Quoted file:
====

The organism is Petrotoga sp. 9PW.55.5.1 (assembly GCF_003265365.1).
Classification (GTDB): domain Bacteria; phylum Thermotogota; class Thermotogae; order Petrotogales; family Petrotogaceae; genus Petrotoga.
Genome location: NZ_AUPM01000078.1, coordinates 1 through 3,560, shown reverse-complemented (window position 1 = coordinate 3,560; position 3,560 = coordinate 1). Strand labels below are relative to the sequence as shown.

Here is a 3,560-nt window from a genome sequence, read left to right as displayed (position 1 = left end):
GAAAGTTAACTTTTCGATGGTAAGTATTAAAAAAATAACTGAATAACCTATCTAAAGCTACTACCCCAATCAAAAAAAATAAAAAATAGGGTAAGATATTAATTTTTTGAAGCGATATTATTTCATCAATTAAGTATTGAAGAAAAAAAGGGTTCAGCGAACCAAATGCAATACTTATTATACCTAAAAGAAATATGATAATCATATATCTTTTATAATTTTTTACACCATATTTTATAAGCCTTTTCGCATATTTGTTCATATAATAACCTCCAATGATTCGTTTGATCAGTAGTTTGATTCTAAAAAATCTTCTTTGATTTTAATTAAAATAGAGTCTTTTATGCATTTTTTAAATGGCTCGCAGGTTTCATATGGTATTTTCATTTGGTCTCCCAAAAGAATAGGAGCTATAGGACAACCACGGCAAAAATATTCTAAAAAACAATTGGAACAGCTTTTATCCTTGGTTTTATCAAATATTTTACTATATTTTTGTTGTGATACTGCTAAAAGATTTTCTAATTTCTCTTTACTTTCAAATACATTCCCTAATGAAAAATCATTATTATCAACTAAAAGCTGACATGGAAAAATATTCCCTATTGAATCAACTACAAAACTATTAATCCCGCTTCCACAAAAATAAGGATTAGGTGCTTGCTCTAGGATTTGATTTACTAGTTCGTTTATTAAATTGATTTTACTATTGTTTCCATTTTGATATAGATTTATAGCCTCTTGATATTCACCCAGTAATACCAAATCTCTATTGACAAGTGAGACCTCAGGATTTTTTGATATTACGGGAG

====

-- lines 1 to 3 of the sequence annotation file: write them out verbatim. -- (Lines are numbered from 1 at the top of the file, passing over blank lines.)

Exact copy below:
The organism is Petrotoga sp. 9PW.55.5.1 (assembly GCF_003265365.1).
Classification (GTDB): domain Bacteria; phylum Thermotogota; class Thermotogae; order Petrotogales; family Petrotogaceae; genus Petrotoga.
Genome location: NZ_AUPM01000078.1, coordinates 1 through 3,560, shown reverse-complemented (window position 1 = coordinate 3,560; position 3,560 = coordinate 1). Strand labels below are relative to the sequence as shown.